The Beijing motor show is vast, with 890 cars exhibited – 55 of which concepts, 7 world debuts (including significant models such as the Audi Q5 and Mercedes GLK) and 24 new Asian entries to the world motor industry. Most importantly, there were 74 new Chinese models, confirming – as if there were still any doubt – China’s unstoppable growth as an automotive power: with 5.9 million produced in 2005, 7.2 million in 2006, 8.9 million in 2007 and provisional figures for 2008 indicating an expansion continuing at the same pace of around 23 percent.
After the US and Japan, China is now the world’s third largest market, and, at the current rate of growth, it is predicted to take second place by 2015. By 2020, there will be 230 million vehicles on the nation’s roads, although today only 2 percent of the country’s 1.3 billion strong population can afford a car. Most importantly though, through joint ventures with the major European, American and Japanese carmakers and with the growing assistance of European designers, China’s main brands are now focusing on producing cars with a more Western appeal that meet our standards for safety and emissions, in preparation for an imminent assault – which some predict will come within the next three to four years – on the European and US markets.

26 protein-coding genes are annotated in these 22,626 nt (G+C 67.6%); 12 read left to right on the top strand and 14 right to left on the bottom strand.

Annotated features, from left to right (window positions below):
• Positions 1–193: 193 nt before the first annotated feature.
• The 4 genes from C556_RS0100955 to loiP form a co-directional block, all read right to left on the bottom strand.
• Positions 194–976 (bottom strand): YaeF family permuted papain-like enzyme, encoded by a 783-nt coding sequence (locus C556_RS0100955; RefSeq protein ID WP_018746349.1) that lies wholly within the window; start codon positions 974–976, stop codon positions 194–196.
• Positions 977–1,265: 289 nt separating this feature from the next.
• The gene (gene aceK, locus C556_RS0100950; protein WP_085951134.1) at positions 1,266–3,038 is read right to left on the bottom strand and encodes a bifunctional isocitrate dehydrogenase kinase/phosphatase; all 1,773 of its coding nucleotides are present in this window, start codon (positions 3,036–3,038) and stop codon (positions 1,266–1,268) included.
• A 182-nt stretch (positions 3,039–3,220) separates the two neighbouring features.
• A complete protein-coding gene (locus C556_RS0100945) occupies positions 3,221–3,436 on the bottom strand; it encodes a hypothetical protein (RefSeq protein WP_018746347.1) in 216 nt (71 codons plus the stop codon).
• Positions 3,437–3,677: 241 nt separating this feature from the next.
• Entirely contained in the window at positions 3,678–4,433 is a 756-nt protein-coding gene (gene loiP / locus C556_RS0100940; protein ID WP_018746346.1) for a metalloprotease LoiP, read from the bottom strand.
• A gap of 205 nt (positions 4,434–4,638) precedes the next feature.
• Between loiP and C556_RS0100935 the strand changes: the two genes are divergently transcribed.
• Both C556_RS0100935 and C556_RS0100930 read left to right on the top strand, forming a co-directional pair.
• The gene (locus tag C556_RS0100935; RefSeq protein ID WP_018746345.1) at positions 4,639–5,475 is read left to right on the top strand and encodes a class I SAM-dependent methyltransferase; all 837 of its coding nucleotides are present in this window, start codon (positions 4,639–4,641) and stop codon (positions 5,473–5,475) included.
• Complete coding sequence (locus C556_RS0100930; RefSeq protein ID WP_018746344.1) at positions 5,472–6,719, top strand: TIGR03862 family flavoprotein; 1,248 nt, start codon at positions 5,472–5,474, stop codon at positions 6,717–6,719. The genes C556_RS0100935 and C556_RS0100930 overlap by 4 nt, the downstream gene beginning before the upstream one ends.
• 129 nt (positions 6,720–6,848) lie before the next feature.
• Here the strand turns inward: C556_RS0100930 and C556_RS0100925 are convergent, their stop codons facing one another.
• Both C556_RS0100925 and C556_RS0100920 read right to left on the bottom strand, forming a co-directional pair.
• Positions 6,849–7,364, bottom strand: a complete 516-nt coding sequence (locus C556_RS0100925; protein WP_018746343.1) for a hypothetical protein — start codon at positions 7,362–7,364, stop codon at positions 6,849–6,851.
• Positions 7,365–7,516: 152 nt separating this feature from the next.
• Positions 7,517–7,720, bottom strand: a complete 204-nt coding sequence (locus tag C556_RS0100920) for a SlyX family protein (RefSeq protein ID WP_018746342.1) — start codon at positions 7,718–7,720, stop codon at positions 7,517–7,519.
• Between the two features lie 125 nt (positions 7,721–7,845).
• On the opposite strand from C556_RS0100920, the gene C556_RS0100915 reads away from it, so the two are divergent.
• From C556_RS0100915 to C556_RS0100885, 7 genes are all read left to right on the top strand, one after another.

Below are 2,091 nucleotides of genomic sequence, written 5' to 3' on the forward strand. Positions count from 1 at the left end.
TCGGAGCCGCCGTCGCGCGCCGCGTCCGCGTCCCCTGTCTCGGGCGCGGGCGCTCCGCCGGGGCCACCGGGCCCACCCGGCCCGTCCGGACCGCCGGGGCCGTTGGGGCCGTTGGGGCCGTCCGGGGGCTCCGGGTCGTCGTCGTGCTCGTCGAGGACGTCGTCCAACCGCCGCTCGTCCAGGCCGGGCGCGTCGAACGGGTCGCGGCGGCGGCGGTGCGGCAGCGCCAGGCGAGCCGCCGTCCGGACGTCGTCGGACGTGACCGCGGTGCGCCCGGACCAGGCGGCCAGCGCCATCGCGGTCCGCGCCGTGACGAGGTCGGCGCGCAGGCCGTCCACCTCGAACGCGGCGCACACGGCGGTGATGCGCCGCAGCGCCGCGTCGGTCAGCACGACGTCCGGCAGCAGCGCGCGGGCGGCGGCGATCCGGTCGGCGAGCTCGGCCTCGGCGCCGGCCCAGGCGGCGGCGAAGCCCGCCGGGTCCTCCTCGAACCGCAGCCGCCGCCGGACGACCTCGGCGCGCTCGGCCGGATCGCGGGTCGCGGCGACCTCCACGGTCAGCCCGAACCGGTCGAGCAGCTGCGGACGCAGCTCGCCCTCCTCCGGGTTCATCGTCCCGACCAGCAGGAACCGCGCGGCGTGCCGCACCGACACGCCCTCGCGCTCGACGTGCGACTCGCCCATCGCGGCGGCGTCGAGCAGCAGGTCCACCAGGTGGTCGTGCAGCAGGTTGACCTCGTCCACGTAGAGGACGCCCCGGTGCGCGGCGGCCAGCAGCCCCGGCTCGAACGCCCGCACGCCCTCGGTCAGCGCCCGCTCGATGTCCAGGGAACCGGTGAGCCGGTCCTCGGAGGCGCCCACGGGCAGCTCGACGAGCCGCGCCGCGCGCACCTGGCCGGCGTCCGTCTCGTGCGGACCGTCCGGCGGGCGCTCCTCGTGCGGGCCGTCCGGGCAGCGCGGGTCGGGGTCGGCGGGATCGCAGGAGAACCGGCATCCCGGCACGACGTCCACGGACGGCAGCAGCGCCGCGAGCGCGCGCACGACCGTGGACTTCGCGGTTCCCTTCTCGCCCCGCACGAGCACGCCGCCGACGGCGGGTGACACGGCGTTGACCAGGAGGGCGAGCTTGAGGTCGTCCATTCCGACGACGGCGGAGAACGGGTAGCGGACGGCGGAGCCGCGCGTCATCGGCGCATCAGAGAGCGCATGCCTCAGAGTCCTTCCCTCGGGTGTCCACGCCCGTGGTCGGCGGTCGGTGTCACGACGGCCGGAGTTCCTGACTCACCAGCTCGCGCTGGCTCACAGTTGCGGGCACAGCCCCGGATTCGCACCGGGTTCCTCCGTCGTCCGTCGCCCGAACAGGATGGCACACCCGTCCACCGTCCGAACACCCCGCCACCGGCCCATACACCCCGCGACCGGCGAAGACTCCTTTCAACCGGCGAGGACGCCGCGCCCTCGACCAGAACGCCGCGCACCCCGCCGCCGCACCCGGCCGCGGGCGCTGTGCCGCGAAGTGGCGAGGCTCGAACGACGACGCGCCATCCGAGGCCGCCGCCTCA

Turin designers have established a foothold for themselves in this scenario. For some of them, China now accounts for 60 to 70 percent of their business. “We need to make the most of the moment”, says Roberto Piatti, “because we all know that it won’t last forever. Today, we do the style, feasibility studies, mathematical models and full-scale modelling, after that, the Chinese are already capable of doing the engineering for themselves. They are very fast at acquiring know-how, and many style and development centres are already springing up all over China.”
Torino Design presented the Storm 2 four-door saloon at Beijing for Chery, the Jinbei A1GT and A1 Family for Brilliance and the Yuejin truck for Iveco. But most of the attention was on the seven little Chery cars, by the family name of Faira, all of which sharing the same base and destined for launch between now and 2010. The most striking aspect of the seven cars is their visual similarity with the five Olympic mascots: “It was a simple case of graphically transposing the most salient features onto the faces of the cars”, explains Biasio.
The article continues in Auto & Design no. 171